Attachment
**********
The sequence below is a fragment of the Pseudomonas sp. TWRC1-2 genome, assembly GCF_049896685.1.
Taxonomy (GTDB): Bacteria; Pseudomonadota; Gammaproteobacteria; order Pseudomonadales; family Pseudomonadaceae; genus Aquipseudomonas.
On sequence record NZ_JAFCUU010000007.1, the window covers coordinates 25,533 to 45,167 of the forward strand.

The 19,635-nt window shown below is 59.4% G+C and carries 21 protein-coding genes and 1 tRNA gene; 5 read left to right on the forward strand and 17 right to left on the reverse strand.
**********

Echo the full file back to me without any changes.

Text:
The sequence below is a fragment of the Pseudomonas sp. TWRC1-2 genome, assembly GCF_049896685.1.
Taxonomy (GTDB): Bacteria; Pseudomonadota; Gammaproteobacteria; order Pseudomonadales; family Pseudomonadaceae; genus Aquipseudomonas.
On sequence record NZ_JAFCUU010000007.1, the window covers coordinates 25,533 to 45,167 of the forward strand.

The 19,635-nt window shown below is 59.4% G+C and carries 21 protein-coding genes and 1 tRNA gene; 5 read left to right on the forward strand and 17 right to left on the reverse strand.